After dodging the bullets they had aimed directly at their own feet, the Isles braintrust managed two large steps toward respectability with the acquisition of veteran defender Lubomir Visnovsky from Anaheim and the drafting of Griffin Reinhart at fourth overall. Even at 36, the former Duck will can play 20-plus minutes and should be a reliable weapon on the power play. His cap hit will also ensure that the Isles are above the floor (at least, as it is set now). Reinhart -- who might have been the player the Isles had targeted at No. 2 -- is a high-end, two-way defense prospect, exactly what they needed after taking forwards with their previous nine first round picks. More than a few scouts suggested that he might mature into the best player in the class. It's all hype at this point, but the consensus is that Reinhart has the potential to become a No. 1 defenseman. Having vets like Visnovsky and Mark Streit to lean on will help him learn the ropes.
Detroit Red Wings
Trading away a first rounder for Kyle Quincey -- even in a weak draft -- seems like an egregious misuse of an asset. So after sitting on their hands through Day 1, the Wings spent Day 2 swinging for the fences trying to make up for that early deficit.
That strategy may pay off in the end, and to give them their due, the Wings have certainly done better than most teams at mining gems from deep in the draft mine. So maybe seventh-rounder Rasmus Bodin, a 6-6 winger out of Sweden, ends up being a supersized Tomas Holmstrom five years down the road.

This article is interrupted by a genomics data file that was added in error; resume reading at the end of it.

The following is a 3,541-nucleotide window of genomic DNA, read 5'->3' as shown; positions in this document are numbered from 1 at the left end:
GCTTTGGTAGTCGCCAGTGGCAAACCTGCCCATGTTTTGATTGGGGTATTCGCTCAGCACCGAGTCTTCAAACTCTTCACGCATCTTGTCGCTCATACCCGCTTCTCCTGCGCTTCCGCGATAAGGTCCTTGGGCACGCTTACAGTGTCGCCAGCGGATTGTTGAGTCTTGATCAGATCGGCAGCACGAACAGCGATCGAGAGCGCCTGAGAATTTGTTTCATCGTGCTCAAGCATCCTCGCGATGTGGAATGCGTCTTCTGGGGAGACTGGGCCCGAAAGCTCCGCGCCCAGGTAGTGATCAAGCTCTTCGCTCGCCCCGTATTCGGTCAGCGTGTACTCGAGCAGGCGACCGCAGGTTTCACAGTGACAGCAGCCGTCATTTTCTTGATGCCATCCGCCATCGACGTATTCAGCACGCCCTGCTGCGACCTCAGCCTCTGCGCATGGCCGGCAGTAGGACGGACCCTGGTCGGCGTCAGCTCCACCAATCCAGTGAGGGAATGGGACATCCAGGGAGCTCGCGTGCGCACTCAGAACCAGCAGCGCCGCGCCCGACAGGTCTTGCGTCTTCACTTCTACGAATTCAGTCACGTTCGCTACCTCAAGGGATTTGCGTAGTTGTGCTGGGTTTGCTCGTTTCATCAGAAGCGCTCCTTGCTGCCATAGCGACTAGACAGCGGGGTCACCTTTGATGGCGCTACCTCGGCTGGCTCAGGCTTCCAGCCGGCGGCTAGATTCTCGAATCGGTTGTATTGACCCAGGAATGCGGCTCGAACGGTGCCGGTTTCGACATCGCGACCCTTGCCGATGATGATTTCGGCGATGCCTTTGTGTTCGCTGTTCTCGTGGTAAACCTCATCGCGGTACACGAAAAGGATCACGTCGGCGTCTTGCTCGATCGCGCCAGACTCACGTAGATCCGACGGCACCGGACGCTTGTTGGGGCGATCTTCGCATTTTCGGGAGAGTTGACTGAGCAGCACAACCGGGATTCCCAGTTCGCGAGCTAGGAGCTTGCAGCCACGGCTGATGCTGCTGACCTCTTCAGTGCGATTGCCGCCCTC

More likely though, these kids are never heard from again. Second-rounder Martin Frk is a pure goal scorer with high-end hands and low-end feet. Consistency is a big issue, as is his inattention to defense. Jake Paterson? Maybe changing his goalie coach addressed his technical problems, but he still projects as a third-stringer. Andreas Athanasiou? All skill, no will. Kid has amazing tools, but settles for the easy play far too often. Lots of areas you can work on with a prospect, but you can't teach courage.
New York Rangers
The Blueshirts made just four selections over the weekend, limiting their chances to make any appreciable impact. Brady Skjei (28th) is off the charts in terms of sheer skating ability, but beyond that opinions varied widely on his potential. Some see him as a Brett Hedican-type, a second-pairing defender who can reliably kick start the offense from the back end. Others wonder if he has the hockey sense necessary to advance his game when size and speed no longer give him a natural advantage.
High school center Boo Nieves (59th) attracted a lot of attention for his size (6-3, 184) and skating ability, but like Athanasiou, he didn't show a lot of willingness to work down low ... and if he didn't have the jam to compete against high schoolers, you have to wonder what would happen if he saw Shea Weber between him and the net?
Nothing wrong with their first rounder Brendan Gaunce -- if you feel like intangibles are reason enough to draft a kid in the top-30. After that though, the Canucks made four selections ... and all were overagers who had been passed on in previous drafts. You can argue, as the Canucks did, that players like 20-year-old Alexandre Mallet (57th) are closer to being pro-ready than those who are freshly draft eligible. And in some cases, like L.A. pick Tanner Pearson, a prospect really can blossom after his being rejected the first 210 times. But Mallet, who wasn't even rated by Central Scouting, and Ben Hutton (147th) and Wesley Myron (177th) didn't have the kind of breakout seasons that Pearson did. They got a little bigger, maybe scored a little more ... but that's what older, bigger kids do against younger, smaller competition. These picks feel like a restocking of the Chicago Wolves, not a legitimate bid to improve the Canucks down the road.